Among the aechmeas there are a number of plants that the keen house-plant grower may be tempted to purchase in order to improve his collection, but it must be said that some of them, such as Aechmea mariae-reginae. will become much too large for most households. This species also lakes somewhere in the region of twelve years before it produces flowers, so it is really best suited to the plant collector with a large greenhouse at his disposal.
Doubtless the best known is A.rhodo-cyanea(A.fasciata), the culture of which has been developed to a very fine pitch by one or two specialist nurserymen on the Continent. For commercial purposes new plants are raised from seed and, as they lake a number of years before they get to flowering stage, they tend to be expensive to buy.
The leaves are predominantly grey in colour and have a natural downy covering which should not be wiped or cleaned as this will mar their appearance. They are broad and strap like and are formed in the shape of a rosette which, in fact, provides a natural watertight vase. Keeping the centre of the rosette permanently filled with water is essential to the well-being of the plant: the compost in which the plant is growing should be kept just moist.
The head of pink bracts and small blue flowers is very exciting in appearance and will remain colourful for six to ten months from the time of its appearance in the bottom of the vase of water. I am asked many questions about what should be done when the plant has finished flowering. The best procedure is to remove the head of e the e8of leaves when this dies down naturally. By then new young growths (offsets) should have developed at the base of the plant and care should be exercised not to damage these as they will be the rosettes that will bear flowers when they have developed to sufficient size - usually in three years. Alternatively, the small rosettes can be removed and planted up individually when they have produced several leaves of their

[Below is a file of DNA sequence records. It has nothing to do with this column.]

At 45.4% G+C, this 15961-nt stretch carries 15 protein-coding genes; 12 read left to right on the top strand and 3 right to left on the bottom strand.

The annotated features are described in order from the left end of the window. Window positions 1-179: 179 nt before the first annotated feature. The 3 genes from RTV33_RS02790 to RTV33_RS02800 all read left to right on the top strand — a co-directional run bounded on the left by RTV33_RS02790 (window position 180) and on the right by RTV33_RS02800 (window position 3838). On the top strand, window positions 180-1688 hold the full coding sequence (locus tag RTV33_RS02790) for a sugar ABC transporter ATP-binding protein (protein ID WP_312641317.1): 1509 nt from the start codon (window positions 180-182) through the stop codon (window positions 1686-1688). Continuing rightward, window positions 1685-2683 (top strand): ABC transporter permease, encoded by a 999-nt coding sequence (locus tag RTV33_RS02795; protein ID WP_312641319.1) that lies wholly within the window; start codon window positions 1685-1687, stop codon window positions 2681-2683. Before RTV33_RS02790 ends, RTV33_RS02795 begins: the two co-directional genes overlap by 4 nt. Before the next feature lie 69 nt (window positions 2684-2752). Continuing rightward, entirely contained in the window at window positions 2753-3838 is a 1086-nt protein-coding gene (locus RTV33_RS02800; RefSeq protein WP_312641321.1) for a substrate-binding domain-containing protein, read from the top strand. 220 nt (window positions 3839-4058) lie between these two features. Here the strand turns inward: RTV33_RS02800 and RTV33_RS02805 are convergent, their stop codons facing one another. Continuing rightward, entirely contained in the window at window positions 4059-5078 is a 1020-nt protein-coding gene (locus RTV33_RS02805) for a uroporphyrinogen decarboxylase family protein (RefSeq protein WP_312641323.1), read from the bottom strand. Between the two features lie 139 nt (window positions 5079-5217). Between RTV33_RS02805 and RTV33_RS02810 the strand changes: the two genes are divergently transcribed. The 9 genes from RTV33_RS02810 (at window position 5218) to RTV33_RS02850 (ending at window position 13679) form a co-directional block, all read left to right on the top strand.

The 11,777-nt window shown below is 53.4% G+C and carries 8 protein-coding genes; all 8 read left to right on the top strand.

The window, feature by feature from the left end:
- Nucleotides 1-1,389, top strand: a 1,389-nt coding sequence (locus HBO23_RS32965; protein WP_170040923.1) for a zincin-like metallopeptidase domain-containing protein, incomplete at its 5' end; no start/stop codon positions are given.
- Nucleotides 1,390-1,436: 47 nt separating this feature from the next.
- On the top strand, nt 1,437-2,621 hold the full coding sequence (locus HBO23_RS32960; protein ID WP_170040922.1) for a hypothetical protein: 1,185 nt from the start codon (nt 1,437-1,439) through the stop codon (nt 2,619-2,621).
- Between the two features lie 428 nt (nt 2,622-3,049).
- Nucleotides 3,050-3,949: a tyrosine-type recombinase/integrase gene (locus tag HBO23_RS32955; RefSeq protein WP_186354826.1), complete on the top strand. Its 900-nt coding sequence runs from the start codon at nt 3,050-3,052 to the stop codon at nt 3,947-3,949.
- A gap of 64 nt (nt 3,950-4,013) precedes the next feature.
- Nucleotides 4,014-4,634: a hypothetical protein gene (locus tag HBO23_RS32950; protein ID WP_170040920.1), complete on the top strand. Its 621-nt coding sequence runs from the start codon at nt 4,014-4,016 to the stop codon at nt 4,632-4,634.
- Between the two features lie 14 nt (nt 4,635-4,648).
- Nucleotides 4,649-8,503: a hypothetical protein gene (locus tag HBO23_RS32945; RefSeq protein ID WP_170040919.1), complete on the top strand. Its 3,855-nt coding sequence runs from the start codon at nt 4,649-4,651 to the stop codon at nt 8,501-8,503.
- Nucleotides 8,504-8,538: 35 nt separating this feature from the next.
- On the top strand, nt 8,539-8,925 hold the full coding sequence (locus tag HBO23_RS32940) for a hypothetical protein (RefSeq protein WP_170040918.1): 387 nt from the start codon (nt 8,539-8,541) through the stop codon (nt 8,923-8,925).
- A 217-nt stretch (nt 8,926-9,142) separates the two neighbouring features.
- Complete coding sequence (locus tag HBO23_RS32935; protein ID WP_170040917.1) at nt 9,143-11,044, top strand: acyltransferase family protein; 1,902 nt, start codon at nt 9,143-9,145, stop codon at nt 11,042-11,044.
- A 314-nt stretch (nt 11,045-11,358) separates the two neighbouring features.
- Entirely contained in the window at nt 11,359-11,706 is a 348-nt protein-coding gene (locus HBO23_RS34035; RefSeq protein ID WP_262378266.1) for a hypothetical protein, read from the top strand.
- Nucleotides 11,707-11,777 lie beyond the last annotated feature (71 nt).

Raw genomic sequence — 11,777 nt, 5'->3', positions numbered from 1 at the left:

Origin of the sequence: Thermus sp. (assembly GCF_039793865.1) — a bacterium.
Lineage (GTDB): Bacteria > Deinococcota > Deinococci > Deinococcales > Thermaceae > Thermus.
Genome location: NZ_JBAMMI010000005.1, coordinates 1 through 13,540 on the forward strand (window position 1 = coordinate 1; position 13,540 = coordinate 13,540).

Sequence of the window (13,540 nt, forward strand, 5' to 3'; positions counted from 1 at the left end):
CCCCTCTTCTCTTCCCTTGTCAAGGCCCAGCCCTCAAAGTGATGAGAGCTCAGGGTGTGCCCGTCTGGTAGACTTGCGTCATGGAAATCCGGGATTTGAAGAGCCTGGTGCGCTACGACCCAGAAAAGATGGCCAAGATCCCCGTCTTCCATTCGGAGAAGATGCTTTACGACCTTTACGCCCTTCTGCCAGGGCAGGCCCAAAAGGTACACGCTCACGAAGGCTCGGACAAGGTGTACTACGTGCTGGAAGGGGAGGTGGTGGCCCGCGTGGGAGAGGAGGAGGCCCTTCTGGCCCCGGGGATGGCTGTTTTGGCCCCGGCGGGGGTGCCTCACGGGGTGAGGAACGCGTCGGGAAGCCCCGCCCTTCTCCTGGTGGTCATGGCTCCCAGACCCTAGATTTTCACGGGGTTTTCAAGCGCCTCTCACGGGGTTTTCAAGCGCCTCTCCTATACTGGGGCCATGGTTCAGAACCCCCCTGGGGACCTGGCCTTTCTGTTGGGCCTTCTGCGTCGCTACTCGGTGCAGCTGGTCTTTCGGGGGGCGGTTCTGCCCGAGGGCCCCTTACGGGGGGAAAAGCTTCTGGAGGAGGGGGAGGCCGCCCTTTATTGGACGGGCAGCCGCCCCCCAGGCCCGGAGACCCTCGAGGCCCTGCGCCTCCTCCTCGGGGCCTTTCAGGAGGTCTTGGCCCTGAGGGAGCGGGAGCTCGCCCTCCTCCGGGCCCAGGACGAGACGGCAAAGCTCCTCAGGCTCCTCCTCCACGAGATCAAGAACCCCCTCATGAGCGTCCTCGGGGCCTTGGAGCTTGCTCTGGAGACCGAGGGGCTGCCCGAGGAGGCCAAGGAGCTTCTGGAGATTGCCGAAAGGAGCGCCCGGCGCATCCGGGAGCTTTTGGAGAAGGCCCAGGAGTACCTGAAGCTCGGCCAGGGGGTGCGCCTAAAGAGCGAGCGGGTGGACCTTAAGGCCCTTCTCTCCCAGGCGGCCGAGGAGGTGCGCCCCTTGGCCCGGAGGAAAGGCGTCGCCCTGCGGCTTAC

This advice applies to all the rosette-
The principal distinction of Ananas com-mosus is that it is the only member of the truly exotic and fascinating bromeliad family that is of any value to commerce - to those with a taste for exotic fruits it is better known as the pineapple. The dull green leaves with vicious spines along their margins cannot be described as beautiful by any stretch of the imagination, but the plant has the distinction of being able to produce small pineapples on the ends of long stems when grown in pots as small as 5 in (13 cm) in diameter. Even when in fruit it cannot be described as beautiful, but it has a fascination for many people who feel there is something special in having a pineapple plant in fruit on the kitchen windowsill!
Raising new plants in quantity is a task for the skilled plantsman. but there is no reason why anyone with an experimental turn of mind should not attempt to grow the odd plant from a pineapple fruit. The tufted lop of the fruit should be removed with an inch or so section of the fruit itself. Follow this by removing the sappy part of the fruit from inside the skin, which should be dusted with a hormone rooting powder. A potful of peat covered with a generous layer of sand is prepared and the pineapple is pressed, tufted section uppermost, into the sand. The pot should then be kept in a closed case or propagator in a heated greenhouse until roots have formed and the tuft starts to grow. It may surprise you to discover that it is not so difficult as might be
Where the foregoing plant may be at the end of the scale as far as beautiful brome-
liads are concerned, there can be no doubt that the variegated A.bracieaius siriaius when bearing fruit must rank as one of the most beautiful of all-the plants that is likely to be purchased in a pot. The leaves tend to be very much longer and broader with rich cream and green colouring. When about to produce fruit (on plants some four years old) there is an added bonus when the central leaves of the rosette change to a rich reddish pink, and one may also have the good fortune of seeing the larger outside leaves suffused with the same rich colouring. The fruits are also much more spectacular being carried on stems that may reach a length of 18 to 24 in (45 to 60 cm) and are again reddish pink in colour with shortlived flowers of the most intense blue.